Thursday, November 18, 2004

Oh for the electronic age

Yesterday was a typical day for this stage in the parliamentary cycle and I have to say that my time could have been much more productively used.
So here is a step by step account (and there were a lot of steps racked up on the old pedometer to boot)
Walked to Millbank Studios for 8:30 re-shoot of piece for Daily Politics Show as they had had a rethink about how they wanted to present the item. Finished at 9
9.05 In House of Commons chamber reserving my seat for "prayers" (convention dicatates that if you are present in your reserved seat for prayers then it is your seat for the rest of the day. Many people like to reserve a prime slot for Prime Ministers Question Time)
9.10 In office and switch on lap top. Fill in survey while waiting for it to become usable
9.15 Write piece for Romsey Advertiser
10.00 Researcher is off sick so open a mountain of post. File 90% of it in the bin, check constituents letters to see if any require immediate action and are worthy of queue jumping and decide which invitations I am going to accept.
10.45 Phone calls to constituents who have contacted me plus attempt to catch up with a local journalist. Frustratingly most are out but manage to read a few letters from Govt departments whilst I am waiting.
11.20 Walk over to HOC chamber for prayers (visiting whips office en route)
11.30 Prayers
11.33 Stay in Chamber for Questions to the Office of the Deputy Prime Minister and also for Prime Ministers Question Time
12.30-12.37 - listened to points of order
12.37 to tea room for a salad lunch
12.47 interrupted half way through by division bell - went to vote
1ish- finished lunch - back to office to deal with in-tray
1.55 Division - Civil Contingencies Bill - voted
2.10 Back in office- dealt with some outstanding e-mails
2.43 Division - civil contingencies again - voted
3ish - back in office and start writing a particularly sensitive e-mail. Just getting into it when..
3.30 - Division - more civil contingencies - voted
Another vote is expected at 4 so try and obtain copy of report into gulf war illness so that I have something to read. Strangely it is not available so I fill out the form to order a copy and then visit library and log onto a computer so that I can deal with a few more e-mails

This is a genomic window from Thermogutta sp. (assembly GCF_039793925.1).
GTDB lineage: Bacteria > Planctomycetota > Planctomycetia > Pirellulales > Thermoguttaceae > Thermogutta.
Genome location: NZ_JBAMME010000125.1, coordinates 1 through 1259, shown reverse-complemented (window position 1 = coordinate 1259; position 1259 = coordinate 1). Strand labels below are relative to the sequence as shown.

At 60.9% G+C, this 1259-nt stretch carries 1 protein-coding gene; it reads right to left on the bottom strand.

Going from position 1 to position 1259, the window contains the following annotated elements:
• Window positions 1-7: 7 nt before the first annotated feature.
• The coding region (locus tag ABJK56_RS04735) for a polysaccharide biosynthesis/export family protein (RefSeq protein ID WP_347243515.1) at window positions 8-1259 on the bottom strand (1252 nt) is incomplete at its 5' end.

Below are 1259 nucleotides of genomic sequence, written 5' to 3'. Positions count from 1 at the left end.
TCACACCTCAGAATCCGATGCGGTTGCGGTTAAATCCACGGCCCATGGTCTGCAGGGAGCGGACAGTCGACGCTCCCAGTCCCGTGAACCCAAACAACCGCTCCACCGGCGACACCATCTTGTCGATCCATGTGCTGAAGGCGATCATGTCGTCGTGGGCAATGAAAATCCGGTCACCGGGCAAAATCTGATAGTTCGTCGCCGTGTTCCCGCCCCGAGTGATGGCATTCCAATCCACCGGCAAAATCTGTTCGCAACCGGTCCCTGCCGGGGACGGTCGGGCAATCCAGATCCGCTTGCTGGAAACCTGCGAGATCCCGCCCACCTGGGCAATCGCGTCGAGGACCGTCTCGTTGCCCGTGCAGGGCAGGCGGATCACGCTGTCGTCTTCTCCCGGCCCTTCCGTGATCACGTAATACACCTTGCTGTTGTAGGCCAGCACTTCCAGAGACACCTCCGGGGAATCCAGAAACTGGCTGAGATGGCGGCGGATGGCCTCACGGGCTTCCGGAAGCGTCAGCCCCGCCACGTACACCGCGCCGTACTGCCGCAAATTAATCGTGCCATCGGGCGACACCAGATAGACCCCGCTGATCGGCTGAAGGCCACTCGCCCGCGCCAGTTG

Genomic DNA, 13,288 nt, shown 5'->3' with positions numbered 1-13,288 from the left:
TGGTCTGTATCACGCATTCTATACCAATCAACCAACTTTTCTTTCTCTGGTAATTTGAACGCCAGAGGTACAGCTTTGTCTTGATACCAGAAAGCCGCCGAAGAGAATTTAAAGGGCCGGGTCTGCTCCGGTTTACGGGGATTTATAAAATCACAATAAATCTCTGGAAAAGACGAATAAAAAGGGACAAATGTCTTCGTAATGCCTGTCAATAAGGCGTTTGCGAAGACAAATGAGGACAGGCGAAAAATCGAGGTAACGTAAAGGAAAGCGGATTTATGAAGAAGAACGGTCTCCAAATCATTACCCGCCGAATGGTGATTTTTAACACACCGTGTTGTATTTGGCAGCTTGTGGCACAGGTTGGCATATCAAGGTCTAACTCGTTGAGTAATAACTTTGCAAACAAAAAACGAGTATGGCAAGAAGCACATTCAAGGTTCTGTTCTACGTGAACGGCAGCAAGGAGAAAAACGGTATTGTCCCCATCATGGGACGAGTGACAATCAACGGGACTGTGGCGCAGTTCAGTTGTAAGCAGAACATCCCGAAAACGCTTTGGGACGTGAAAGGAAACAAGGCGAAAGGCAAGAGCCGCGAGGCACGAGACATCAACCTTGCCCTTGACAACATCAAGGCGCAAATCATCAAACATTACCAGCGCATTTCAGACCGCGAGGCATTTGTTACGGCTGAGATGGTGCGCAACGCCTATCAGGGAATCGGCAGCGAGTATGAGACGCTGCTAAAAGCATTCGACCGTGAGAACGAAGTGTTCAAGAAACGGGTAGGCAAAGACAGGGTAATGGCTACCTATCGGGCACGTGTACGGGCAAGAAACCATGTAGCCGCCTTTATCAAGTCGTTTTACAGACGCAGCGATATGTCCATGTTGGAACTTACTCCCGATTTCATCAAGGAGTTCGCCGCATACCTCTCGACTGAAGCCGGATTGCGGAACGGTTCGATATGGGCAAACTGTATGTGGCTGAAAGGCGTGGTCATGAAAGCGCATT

4.02 Division - voted
4.10 Back in office and try and pick up thoughts on tricky e-mail that I started earlier. Business has now moved on to housing bill and it is not clear whether there will be further votes.
more e-mails but still haven't completely cleared the in box. Manage to catch up with local journalist who has been trying to reach me.
5.10 CSCI have dropped off an advance copy of the star ratings. Leg it over to Members Lobby to pick up the copy. Try and get the gist of a 200 page report in 10 minutes reading (their executive summary is all sweetness and light so not very useful) before ringing press office to decide what we are going to put out as a press release. This makes me late for the 5:30 parliamentary party meeting.

Business is currently suspended as we are awaiting further messages from the Lords.

Read more CSCI report while keeping an ear on the parliamentary party meeting which was realtively routine

6:30 Drink with colleagues in the Pugin room - who should be there but Margaret Thatcher - the Lords are out in force because the opportunity to vote on civil partnerships and hunting in a single day seems very exciting for some of them.

7.00 - Business motion so that we could sit beyond 7 but that is a technicality. It was as clear as mud what was happening when so a little later we decided to eat in Members Dining Room. It was packed - quite like old times but unfortunately the staff have been cut back so service was understandably slow. In the Paddy Ashdown days I am told that everyone ate in the dining room on Wednesday as Paddy was there and was happy to discuss anything. Although Charles does not adopt the same approach the habit has remained to a degree and on Wednesday evenings it is a good chance to catch up with colleagues. During the rest of the week we are all very busy with our own agendas so it is good to make some time for a bit of networking.

Division - Pensions Bill

It then became clear that there would be no further business so had a coffee, grabbed some papers and went home.

I recount all of this to try and give an indication of how disruptive the divisions can be. Those of us with offices on the furthest reaches of the parliamentary estate spend a lot of time and energy trotting backwards and forwards. The place is resistant to the use of technology to streamline the process but I can only say that the opportunity to lobby Ministers/colleagues has been tested to the limit by the time we are trudging through the lobbies for the sixth time in a day.